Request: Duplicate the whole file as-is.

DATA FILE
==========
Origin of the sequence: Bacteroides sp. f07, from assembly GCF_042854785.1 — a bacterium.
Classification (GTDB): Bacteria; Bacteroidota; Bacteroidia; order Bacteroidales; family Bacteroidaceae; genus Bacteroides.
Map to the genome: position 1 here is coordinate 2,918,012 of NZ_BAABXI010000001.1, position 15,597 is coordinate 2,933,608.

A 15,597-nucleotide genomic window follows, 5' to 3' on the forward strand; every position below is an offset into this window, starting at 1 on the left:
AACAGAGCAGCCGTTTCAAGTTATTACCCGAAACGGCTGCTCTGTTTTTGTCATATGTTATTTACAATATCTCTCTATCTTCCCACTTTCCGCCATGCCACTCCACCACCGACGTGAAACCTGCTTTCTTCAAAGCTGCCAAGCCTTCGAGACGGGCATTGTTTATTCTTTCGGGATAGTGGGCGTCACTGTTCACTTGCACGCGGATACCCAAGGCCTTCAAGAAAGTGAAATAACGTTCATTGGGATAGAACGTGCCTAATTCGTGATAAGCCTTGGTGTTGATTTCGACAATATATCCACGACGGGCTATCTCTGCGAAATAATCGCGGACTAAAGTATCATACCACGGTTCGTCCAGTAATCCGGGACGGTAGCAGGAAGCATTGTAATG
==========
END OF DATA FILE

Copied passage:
Origin of the sequence: Bacteroides sp. f07, from assembly GCF_042854785.1 — a bacterium.
Classification (GTDB): Bacteria; Bacteroidota; Bacteroidia; order Bacteroidales; family Bacteroidaceae; genus Bacteroides.
Map to the genome: position 1 here is coordinate 2,918,012 of NZ_BAABXI010000001.1, position 15,597 is coordinate 2,933,608.

A 15,597-nucleotide genomic window follows, 5' to 3' on the forward strand; every position below is an offset into this window, starting at 1 on the left:
AACAGAGCAGCCGTTTCAAGTTATTACCCGAAACGGCTGCTCTGTTTTTGTCATATGTTATTTACAATATCTCTCTATCTTCCCACTTTCCGCCATGCCACTCCACCACCGACGTGAAACCTGCTTTCTTCAAAGCTGCCAAGCCTTCGAGACGGGCATTGTTTATTCTTTCGGGATAGTGGGCGTCACTGTTCACTTGCACGCGGATACCCAAGGCCTTCAAGAAAGTGAAATAACGTTCATTGGGATAGAACGTGCCTAATTCGTGATAAGCCTTGGTGTTGATTTCGACAATATATCCACGACGGGCTATCTCTGCGAAATAATCGCGGACTAAAGTATCATACCACGGTTCGTCCAGTAATCCGGGACGGTAGCAGGAAGCATTGTAATG